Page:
Travel Trivia: 10 facts about Germany

Visiting a new country or a certain place is all about expanding your horizons, so my next Travel Trivia post here is going to be all about Germany. Let’s learn something new about the land of industry and lederhosen:

  • The Federal Republic of Germany is one of the largest countries in Europe – its population is about 81 million and it is the 7th largest by area. Despite that, 1/3 of Germany is still somehow covered in forests and woodland.

  • Germany in the form of a nation exists since the 19th century, when the Prussian leader Otto von Bismarck united the German speaking lands into the Second reich, which Adolf Hitler later tried to emulate with his Third Reich. More on Germany’s history here.
  • German is Germany’s official language and also the language spoken by the most native speakers in Europe.
  • It is one of the stranger languages, as it allows the formation of long compound words such as Donaudampfschifffahrtselektrizitätenhauptbetriebswerkbauunterbeamtengesellschaft, the longest word ever published, acc. to the Guinness world records book from 1996. It means the Association for Subordinate Officials of the Main Maintenance Building of the Danube Steam Shipping Electrical Services, which was allegedly an organisation in Vienna, Austria, before the 1st World War, although it is not entirely clear whether it actually existed.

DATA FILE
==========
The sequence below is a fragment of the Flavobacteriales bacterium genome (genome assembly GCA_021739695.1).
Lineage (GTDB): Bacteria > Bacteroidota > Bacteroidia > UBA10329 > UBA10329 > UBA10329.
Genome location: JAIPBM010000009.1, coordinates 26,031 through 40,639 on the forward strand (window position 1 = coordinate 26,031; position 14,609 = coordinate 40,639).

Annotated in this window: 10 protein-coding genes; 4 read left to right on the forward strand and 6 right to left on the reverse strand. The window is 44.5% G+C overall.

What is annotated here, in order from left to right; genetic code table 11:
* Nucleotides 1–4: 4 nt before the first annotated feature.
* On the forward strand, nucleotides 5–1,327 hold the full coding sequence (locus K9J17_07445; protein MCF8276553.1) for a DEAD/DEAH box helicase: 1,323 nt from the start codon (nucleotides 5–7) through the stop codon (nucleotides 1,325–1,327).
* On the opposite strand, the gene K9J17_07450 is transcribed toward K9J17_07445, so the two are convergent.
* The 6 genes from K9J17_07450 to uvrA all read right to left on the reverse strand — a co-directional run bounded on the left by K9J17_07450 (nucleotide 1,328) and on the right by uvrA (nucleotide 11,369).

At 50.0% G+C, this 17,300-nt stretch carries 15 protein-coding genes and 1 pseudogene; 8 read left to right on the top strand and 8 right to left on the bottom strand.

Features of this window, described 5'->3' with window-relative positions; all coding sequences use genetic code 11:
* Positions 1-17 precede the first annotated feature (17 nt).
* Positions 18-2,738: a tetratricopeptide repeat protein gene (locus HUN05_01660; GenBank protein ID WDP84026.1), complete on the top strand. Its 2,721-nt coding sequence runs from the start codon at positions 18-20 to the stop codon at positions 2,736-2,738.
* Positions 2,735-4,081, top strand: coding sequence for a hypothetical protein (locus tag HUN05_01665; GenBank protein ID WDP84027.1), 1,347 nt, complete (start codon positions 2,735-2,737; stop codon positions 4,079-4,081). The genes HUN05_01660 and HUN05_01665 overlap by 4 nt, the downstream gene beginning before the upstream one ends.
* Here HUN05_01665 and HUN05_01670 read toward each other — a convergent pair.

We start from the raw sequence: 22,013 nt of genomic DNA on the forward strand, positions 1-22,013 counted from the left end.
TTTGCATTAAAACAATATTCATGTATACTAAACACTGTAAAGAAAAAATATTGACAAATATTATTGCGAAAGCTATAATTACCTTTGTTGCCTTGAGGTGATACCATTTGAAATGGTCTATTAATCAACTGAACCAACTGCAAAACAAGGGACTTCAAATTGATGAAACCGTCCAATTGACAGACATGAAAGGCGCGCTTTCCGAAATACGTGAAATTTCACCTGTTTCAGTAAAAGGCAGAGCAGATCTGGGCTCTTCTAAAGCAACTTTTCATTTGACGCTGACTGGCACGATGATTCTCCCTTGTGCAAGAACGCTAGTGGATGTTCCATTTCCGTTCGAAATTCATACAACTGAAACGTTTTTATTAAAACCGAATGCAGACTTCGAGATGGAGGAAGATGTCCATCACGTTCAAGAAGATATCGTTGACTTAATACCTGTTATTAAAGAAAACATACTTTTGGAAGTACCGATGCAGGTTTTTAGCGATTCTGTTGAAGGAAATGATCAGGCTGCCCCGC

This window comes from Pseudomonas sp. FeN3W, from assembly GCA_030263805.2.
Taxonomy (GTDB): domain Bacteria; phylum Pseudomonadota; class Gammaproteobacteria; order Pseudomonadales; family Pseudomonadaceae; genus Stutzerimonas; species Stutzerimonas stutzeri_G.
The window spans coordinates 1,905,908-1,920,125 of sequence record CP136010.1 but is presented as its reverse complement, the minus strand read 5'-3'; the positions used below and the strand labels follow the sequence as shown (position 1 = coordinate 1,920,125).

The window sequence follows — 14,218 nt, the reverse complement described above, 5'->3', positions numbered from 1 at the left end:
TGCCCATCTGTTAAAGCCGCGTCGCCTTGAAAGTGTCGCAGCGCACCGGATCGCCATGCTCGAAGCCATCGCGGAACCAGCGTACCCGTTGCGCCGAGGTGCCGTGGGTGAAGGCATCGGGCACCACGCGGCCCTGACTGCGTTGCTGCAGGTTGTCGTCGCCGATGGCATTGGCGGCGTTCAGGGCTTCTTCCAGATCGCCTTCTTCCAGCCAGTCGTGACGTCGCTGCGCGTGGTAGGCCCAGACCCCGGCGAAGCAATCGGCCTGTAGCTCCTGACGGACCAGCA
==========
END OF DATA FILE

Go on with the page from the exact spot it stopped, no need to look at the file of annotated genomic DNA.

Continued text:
• Furthermore, German can be quite tricky: in 1963 the U.S. president J. F. Kennedy visited Berlin and gave a famously blundered speech, where he said “I am a jelly doughnut” instead of “I am a citizen of Berlin” and I bet the Germans had a good laugh about it. Ich bin ein Berliner… You can check it out here.
  • There are over 2100 castles, 300 types of bread, 1000 versions of sausages and 1500 kinds of beer in Germany.

A detail from the Charlottenburg palace in Berlin.
  • On a related note, beer is considered food in Bavaria, Germany’s largest state – Germany consists of 16 largely autonomous states.
  • However, they also gave us books, as press printing was invented there. The first book ever printed was the Bible in 1455, by J. Gutenberg.
  • Additionally, the first magazine, Kepler‘s laws of planetary motion, the Christmas tree (Tannenbaum), telescopes, heroin, clarinets, many poets and writers like F. Schiller, H.Heine and B. Brecht, bacteriology, SIM cards and SMSs all came from Germany, as well as of course the Nazis and the Holocaust.
  • German’s capital city changed 7 times, finally settling in Berlin, which used to be divided by the Berlin wall from 1961 until 1989.

Now you know a bit more Germany, the country where people love to wear Tracht, the traditional German costumes, which include lederhosen (leather pants). These days it has mostly been replaced by Dirndl dresses, the stereotypical industrial made versions, particularly in Austria, where some people wear them even in everyday life.

The facts I shared this time were probably not as exciting as in the previous Travel Trivia posts, but Germany is known for their ordnung und disziplin (order and discipline) approach to life after all. Their history is pretty bizarre though, particularly the World War eras, and their engineering feats are more than worth a look if you’re looking for some more interesting reading. 🙂

Liked this post? Pin it

Share your thoughts with me

This site uses Akismet to reduce spam. Learn how your comment data is processed.